Sue Barnard - novelist, editor, poet, RNA member, lady of letters. Believes that an immaculate house is a sign of a wasted life.
With the exception of guest posts, all work on this blog remains the copyright of the author. And, quite frankly, it's very noble of her to take the blame for it.
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Thursday, 24 October 2019
TORN - an interview with Karen Moore
Today I have a very special guest on my blog: the fabulous Karen Moore, whose debut novel Torn will be released next week through Darkstroke Books. I've know Karen (and her novel) for some years through our writing group, so this is a very exciting time for both of us.
prompted you to first start writing? What was the first thing you wrote?
I’ve always enjoyed writing, from the days of penning long epistles to
my childhood penfriends to creating colourful English essays at school.Writing then became a fundamental part of my career
in PR and marketing.Here I discovered
that the more creative aspects of the job, such as writing articles and press
releases, were the most enjoyable.I
started writing creatively as a hobby and quickly became smitten.
summarise your latest work in just a few words?
young mum and her daughter escape from a troubled past in Sicily and settle
down to a new life in North Wales.When
the daughter suddenly disappears, the mother is forced to return to her former
home and face the dark world of organised crime in a bid to rescue her.
What was the
inspiration for this book?
The main driving force was the devastating migrant situation in the
Mediterranean that continued for so long, with so many people not even surviving
the journey.My own travels and love of
Italy and my experience of living there were also a major contributory factor.
Did you do
any research for the book?
followed news reports on the continuing migrant situation and the action and
inaction of various agencies in response. I visited Sicily and North Wales
several times to gather background information, as well as doing the usual desk
What does a
typical writing day involve for you?
I find mornings are the most creative time for me when I’m fresh and
full of ideas!I like to settle in front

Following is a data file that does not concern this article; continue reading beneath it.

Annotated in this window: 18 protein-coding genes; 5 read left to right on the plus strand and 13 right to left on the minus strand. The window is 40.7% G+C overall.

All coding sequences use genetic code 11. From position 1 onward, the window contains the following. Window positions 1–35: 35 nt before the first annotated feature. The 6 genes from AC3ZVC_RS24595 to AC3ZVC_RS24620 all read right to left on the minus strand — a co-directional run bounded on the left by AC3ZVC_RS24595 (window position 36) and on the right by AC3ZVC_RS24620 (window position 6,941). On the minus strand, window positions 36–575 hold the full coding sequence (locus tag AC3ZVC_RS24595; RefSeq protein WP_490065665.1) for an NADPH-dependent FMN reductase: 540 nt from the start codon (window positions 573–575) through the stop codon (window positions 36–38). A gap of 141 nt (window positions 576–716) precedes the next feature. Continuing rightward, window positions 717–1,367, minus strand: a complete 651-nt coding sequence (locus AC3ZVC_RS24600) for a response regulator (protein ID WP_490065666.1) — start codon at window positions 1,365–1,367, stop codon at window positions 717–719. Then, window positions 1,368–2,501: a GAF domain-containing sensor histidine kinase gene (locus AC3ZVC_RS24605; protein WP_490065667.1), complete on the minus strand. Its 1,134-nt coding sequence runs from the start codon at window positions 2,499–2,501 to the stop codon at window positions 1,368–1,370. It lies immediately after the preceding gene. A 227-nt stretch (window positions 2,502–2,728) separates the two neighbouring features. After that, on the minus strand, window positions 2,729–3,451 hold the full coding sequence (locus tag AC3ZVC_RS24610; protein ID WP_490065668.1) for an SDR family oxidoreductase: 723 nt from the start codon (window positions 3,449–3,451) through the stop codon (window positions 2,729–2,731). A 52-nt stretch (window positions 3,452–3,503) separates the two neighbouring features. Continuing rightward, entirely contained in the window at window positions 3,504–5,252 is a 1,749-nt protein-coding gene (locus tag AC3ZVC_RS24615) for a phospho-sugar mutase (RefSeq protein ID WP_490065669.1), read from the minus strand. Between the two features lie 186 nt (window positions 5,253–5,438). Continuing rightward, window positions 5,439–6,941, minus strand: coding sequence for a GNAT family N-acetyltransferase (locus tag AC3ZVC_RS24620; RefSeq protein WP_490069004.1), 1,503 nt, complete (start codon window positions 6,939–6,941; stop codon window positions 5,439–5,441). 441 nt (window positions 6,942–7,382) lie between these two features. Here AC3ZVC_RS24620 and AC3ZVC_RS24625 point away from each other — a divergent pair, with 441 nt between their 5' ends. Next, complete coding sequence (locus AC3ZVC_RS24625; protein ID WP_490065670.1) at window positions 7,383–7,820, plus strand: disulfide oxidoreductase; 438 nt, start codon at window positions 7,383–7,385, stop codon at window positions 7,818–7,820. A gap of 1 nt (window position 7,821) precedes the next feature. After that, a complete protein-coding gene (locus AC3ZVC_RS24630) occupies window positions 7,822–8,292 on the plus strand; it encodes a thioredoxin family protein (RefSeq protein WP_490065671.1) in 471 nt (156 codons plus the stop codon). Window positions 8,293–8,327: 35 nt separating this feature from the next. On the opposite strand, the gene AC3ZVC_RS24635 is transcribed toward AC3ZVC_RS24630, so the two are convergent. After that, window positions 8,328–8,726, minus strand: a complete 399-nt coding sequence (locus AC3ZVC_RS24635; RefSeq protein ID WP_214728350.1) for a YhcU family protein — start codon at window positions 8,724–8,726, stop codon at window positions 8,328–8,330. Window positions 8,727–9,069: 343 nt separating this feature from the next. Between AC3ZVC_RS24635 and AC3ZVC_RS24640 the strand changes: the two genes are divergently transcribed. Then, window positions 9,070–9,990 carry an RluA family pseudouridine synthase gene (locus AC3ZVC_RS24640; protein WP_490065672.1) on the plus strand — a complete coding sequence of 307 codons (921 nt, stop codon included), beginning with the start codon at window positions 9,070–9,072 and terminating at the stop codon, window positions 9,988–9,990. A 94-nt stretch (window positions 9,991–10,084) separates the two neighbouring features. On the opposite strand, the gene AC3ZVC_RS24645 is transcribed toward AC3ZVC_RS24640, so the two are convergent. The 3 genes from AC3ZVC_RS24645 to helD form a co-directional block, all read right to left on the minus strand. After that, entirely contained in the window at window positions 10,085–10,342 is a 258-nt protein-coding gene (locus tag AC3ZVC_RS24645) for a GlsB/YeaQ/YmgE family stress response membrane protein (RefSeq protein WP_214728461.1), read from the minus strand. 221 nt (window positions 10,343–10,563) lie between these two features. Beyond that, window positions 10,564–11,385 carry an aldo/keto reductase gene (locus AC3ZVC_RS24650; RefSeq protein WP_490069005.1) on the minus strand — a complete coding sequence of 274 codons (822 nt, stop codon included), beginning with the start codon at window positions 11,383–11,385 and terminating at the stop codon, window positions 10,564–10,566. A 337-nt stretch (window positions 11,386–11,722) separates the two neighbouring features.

of my computer with a strong cup of coffee (or two!) and blast away for a
couple of hours.It’s important, almost
cathartic, to capture these thoughts.Refining
that output comes later on.
How do you
decide on the names for your characters?
Some are easy and just come to you naturally such as Hanna, the protagonist
of Torn.Others take a bit more
research depending on their role.For
example, Hanna’s daughter needed a name that would suit both an Italian and UK
setting.Eva seemed a perfect fit.
Do you plot
your novels in advance, or allow them to develop as you write?
My debut novel Torn developed quite organically which made the
writing journey fun but also a bit of a roller-coaster!I’m trying to be more structured with my
second novel, while still allowing myself flexibility.
writers have influenced your own writing?
I read quite widely depending on how the mood takes me and whatever I
find appealing in a given moment.I’ve
particularly enjoyed the Nordic Noir genre with its moody landscapes, gritty
characters, pacy action, and underpinning social issues.I would like to think that some of this has
rubbed off on my own writing.
been the best part of the writing process…and the worst?
The best part has to be coming up with ideas and shaping them into some
sort of structure, with a credible plot, characters and timeline.I have a tendency to race ahead with ideas,
so my constant challenge is to pay attention to the detail needed to get from A
Now the book is on the point of being published and
‘out there’, how do you feel?
but nervous!It’s been part of my life
for so long, it feels as if you’re releasing a part of yourself to the
public.I just hope people enjoy reading
it as much as I enjoyed the writing.
Do you have
any advice for new writers?
Just do it!Persevere but only
if you’re enjoying the journey – you spend too much time on it not to.If something’s not working, spend time on
reviewing why not.Get feedback from
other writers and polish the finished article as much as you can before
submitting.Trust in your own judgement
– each writer has a unique perspective and a unique way of expressing
What can we expect from you
in the future?
I’ve just started work on a sequel
to Torn, so watch this space!